Portion sizes are ample, prices are not unreasonable -- considering the venue -- and service, if not exactly polished, seems conscientious and well-intentioned. A vast, international wine menu is crammed with interesting, fairly priced selections from well-respected wineries like Merryvale, Yalumba, and Château Latour, and includes both by-the-glass and half-bottle alternatives. (It's just too bad the list was never proffered, but instead had to be specially requested each time we visited.) Meals begin with baskets of warm, dense focaccia and dipping oil, and most entrées include a crisp house salad, piqued with chopped walnuts and a perky citrus vinaigrette. And even when the restaurant was packed, as it was on a Thursday evening just prior to the holidays, the kitchen's pacing was brisk and efficient.
Yet for all the handsome amenities, the talented kitchen team, and the enticing menu, the sad fact is that much of the food is mediocre. A $30 veal chop, for instance, was plump and juicy, but for that price, we expected something beside it on the plate more interesting than gluey mashed potatoes and a plebeian toss of mushy mixed vegetables. "Jumbo" grilled sea scallops were actually on the smallish side, and although they had a rich, smoky flavor, they were overdone and chewy. Seafood jambalaya lacked the traditionally spicy Cajun kick, and its big clams were tough and gritty. And while a special of lobster-and-saffron ravioli "tossed with langostinos, prosciutto ham, and julienned onions in a rich tomato-herb cream, finished with vodka and cayenne pepper" sounded fabulous, the actual dish was shockingly uninteresting, with an underseasoned sauce and fishy, flabby pasta pockets.
The lack of main-course sizzle was a downer, especially after the kitchen had flashed some sass with apps and à la carte salads. The most tantalizing starter was a time-tested composition of fragrant Stilton cheese enveloped in a frangible cloak of phyllo and paired with warm, cinnamon-spiced apples. Moist sautéed crab cakes with crisp golden crusts were also full of naturally sweet flavor, although it must be noted that the accompanying drizzle of basil aïoli was almost tasteless, and the undressed greens were more fatigued than wilted. Among the salads, a sturdy wedge of iceberg lettuce, topped with creamy peppercorn dressing, strips of sharp, melted Reggiano cheese, and bits of crumbled bacon, offered robust flavor and a toothsome crunch. And a bowl of buttery Boston lettuce, topped with mandarin orange segments, sugared pecans, a fan of fresh pear, and an understated blue-cheese dressing, was delectably fruity and light.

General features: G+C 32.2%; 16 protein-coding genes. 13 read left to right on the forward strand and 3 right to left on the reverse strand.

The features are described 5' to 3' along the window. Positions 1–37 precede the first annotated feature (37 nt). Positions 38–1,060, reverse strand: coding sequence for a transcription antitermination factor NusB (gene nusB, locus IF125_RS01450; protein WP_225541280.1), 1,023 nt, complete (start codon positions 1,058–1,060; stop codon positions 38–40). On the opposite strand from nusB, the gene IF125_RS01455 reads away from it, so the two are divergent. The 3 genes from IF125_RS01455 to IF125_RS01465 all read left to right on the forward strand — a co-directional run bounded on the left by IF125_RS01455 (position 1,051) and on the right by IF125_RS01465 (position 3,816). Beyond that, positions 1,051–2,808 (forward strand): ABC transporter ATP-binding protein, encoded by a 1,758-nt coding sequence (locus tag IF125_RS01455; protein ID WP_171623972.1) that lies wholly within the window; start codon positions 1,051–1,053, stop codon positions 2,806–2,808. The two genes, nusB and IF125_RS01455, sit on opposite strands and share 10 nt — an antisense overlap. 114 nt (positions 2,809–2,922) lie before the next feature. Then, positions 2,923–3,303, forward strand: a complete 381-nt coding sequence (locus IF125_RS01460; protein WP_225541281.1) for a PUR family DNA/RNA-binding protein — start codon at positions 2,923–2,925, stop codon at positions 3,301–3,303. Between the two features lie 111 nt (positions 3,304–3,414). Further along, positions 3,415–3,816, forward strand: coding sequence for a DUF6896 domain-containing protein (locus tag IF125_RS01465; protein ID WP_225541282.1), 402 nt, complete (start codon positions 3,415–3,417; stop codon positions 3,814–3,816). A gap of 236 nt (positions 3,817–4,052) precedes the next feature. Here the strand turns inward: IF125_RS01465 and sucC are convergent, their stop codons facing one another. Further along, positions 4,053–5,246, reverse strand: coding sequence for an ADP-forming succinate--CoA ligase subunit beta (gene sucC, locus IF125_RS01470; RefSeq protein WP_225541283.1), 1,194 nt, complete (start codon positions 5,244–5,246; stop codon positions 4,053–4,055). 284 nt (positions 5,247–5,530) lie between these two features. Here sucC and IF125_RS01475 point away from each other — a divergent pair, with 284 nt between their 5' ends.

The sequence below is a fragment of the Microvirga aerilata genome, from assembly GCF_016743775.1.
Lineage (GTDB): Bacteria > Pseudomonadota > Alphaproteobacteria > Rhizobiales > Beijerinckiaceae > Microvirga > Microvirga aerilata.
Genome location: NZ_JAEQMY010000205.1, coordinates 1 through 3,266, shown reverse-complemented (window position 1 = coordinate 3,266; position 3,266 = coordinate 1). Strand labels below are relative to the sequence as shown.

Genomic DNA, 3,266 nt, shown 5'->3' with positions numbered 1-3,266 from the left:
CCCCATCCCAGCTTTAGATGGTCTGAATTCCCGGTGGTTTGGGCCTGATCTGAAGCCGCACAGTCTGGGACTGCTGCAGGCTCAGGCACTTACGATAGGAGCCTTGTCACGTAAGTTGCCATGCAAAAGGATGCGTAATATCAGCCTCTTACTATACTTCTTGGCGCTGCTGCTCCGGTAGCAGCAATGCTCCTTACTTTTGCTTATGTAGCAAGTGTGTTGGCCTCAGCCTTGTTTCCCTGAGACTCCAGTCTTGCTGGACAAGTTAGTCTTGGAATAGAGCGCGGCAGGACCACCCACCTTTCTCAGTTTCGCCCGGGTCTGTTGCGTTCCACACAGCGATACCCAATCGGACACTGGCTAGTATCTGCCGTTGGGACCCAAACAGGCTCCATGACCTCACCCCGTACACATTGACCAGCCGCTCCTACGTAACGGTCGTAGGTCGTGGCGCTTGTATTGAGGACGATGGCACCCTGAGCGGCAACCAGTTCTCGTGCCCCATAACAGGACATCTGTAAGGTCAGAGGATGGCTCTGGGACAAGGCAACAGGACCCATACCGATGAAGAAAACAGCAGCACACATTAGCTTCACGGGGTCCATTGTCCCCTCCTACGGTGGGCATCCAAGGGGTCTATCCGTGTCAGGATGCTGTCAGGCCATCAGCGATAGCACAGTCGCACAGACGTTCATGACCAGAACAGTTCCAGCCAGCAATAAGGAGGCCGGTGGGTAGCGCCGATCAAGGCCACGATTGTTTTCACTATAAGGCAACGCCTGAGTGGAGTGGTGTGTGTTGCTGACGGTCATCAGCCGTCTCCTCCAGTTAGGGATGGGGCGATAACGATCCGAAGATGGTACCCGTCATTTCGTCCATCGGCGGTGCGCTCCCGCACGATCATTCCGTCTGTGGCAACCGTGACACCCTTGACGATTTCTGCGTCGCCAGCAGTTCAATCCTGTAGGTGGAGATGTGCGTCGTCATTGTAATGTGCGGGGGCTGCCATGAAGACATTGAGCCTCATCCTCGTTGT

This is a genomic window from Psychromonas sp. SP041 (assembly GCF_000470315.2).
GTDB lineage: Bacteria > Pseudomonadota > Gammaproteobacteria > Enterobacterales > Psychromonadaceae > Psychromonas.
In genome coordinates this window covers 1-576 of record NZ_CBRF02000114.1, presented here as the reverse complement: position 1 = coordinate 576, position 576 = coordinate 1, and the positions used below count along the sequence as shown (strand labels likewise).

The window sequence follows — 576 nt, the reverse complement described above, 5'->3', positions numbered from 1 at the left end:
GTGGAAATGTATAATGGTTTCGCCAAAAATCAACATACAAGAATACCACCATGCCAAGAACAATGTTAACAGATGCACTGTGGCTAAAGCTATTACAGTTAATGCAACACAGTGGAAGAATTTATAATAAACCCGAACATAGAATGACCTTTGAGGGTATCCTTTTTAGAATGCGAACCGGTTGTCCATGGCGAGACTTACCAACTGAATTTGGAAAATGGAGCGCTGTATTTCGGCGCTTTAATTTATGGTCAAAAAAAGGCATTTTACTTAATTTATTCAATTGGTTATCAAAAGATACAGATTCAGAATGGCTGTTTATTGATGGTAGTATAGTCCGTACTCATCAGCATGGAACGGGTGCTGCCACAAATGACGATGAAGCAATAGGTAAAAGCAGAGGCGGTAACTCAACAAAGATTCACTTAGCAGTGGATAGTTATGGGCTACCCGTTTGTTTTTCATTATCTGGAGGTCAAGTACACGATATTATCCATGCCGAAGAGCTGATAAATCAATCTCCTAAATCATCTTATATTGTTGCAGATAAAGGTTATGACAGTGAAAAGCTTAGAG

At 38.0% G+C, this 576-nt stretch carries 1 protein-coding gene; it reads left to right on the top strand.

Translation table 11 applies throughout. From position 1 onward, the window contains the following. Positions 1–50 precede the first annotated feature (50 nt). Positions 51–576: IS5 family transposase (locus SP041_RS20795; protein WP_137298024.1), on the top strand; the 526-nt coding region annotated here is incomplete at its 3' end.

Sweet endings are provided by pastry chef Helen Hutt, whose dessert menu leans toward chocolate and more chocolate -- in terrines, mousses, brûlées, ganaches, and cakes. Non-chocoholics must content themselves with mango cheesecake, a mousse-like tiramisu served in a martini glass, and the seldom-seen baked Alaska. The Alaska's lightly broiled half-dome of snowy meringue towered high off the plate, and an excited companion and I began to mine it with gusto, hoping to quickly reach the promised mother lode of Grand Marnier-soaked pound cake and butter-pecan ice cream inside. Unfortunately, all that our tunneling ultimately turned up was a spoonful of ice cream and a tiny rectangle of dryish cake, making the Baked Alaska just one more pretty disappointment in a meal filled with dishes that were less than they ought to have been.
So that's the bad news. As for you hungry Hudsonites, you may as well throw on your coats and gas up the Lexus. If you're looking for an exciting new dining destination, the road there still leads out of town.